Book 56: The Power of Meaning: Crafting a Life that Matters by Emily Esfahani Smith

Modern psychology is one of the many disciplines that I’m interested in – as someone who deals with mental illness as a part of my day to day life, modern psychological research methods (i.e. Mindfulness and positive psychology) have been utilized in my counseling history, and I’ve quite enjoyed them. This book isn’t specific to mindfulness, but it does rely on similar concepts.

The Power of Meaning: Crafting a Life that Matters falls under the spectrum of self-help and personal growth, and it’s my favorite from the genre this year. It also encompasses quite a good deal of Smith’s personal narrative as she did extensive traveling during her research for the book.

I was interested in this book from the intro on; the concepts of hedonia and eudaimonia were new to me, but I quickly became quite enthralled by them. Seeking happiness and seeking meaning hadn’t always seemed like separate things in my ideology – I had always thought that happiness was just something that you find, though I’d never really considered the method for finding it. Smith details a path to meaning that leads us to happiness – a gap that I had needed to fill in.

Smith also describes the findings of a study by Shigehiro Oishi and Ed Diener which shows the correlation of happiness, meaning, and suicide – though countries like Finland and Japan are privileged and report high levels of happiness, they report low levels of meaningfulness and in turn had much higher suicide rates than countries like Togo and Sierra Leone. I pondered this pretty wholeheartedly, as someone with suicidal ideation, and I understood it – meaning something to other people has almost always been what kept me off the ledge, despite my inability to honestly call myself happy.

The four pillars for crafting a meaningful life are :

  • Belonging
    • Be forewarned, there is mention of infant death in this chapter – the psychological experiments and research done in a few of the  examples deals with orphan death and infant death.
    • That being said, this chapter has a wealth of knowledge on the sense of belonging and how a community can help us develop meaning.
    • The concept of intimacy is addressed in this chapter as well – I quite liked the psychological concepts and studies used here.
  • Purpose
    • Our purpose doesn’t have to be a divine calling – it can be parenting or service, or something that doesn’t necessarily make us exuberant.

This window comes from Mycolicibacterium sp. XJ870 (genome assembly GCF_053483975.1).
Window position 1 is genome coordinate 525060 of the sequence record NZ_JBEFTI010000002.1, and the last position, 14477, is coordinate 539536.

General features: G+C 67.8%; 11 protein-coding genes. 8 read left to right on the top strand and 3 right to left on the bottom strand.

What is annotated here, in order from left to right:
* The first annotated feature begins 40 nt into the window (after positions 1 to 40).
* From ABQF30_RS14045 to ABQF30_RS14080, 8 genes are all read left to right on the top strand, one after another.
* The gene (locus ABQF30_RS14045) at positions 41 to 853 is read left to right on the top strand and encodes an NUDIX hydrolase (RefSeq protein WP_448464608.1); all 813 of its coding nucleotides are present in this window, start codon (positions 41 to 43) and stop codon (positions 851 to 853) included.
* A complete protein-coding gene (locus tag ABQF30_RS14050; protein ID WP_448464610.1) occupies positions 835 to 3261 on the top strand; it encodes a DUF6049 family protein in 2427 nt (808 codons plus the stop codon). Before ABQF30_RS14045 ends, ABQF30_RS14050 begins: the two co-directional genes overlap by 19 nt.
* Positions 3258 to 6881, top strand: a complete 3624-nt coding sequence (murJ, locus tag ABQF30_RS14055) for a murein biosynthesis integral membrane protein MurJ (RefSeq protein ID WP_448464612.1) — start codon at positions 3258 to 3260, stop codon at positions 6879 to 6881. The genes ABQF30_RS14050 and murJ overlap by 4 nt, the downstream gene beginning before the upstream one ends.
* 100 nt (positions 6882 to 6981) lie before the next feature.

• Storytelling
    • I really enjoyed this chapter for the insight it provided on CNF writing. Writing about our lives is proven to help us cope with trauma and help us to empathize with other people; it causes us to look at the things that have happened to us in a systematic, chronological way.
    • I especially liked reading about Narrative Identity, a concept that has some to do with modern therapy practices, but ties into the art and act of storytelling.
  • Transcendance
    • This last pillar encompasses all of the bigger than we can fathom stuff – from telescopes that show the spot where two galaxies collide to mystical experience and psychedelic drug use, this chapter has it covered.
    • This chapter even broaches the subject of mindfulness, my favorite element of modern psychology and my favorite type of meditation; mindfulness seemed to be the key element to mastering this pillar, another plus where I’m concerned.

In the closing chapters, Smith discusses other concepts like Cultures of Meaning and how businesses are now shifting toward working toward a purpose instead of simply drawing profit – something that interested me pretty heavily, though capitalism is and always will be a money-driven system.

There’s also discussion on how meaning and purpose affect our physical health; to simply put it, people who feel they have meaning or purpose are healthier both mentally and physically. Elderly people who have a purpose (in some cases even something so simple as caring for a house plant) live longer. Purpose helps us thrive.

It goes without saying that this book made me think about my mind and my life in many ways. I believe that Smith has put together a fantastic book, one that lends to a truly introspective look at one’s lifestyle and choices. I know what to seek in my daily life now; meaning, not surface level happiness.

The only downside I found was that each chapter seemed to get a little bogged down in the research; Smith provides copious examples, and though they build on each other, hey could be a bit too long winded at times. Avoiding those longer chapters would most likely mean cutting some of the key elements to the concepts themselves, so I really can’t blame her for going so in-depth. The sheer amount of work that went into the research she did must have been astounding.

The Power of Meaning: Crafting a Life that Matters releases on January 10th, 2017. I would recommend picking it up and maybe even adding it to your New Year’s Resolution list. I thoroughly enjoyed it, and feel privileged to have had the chance to read it early thanks to Goodreads.  

I give the book an 8/10.

The Power of Meaning: Crafting a Life That Matters


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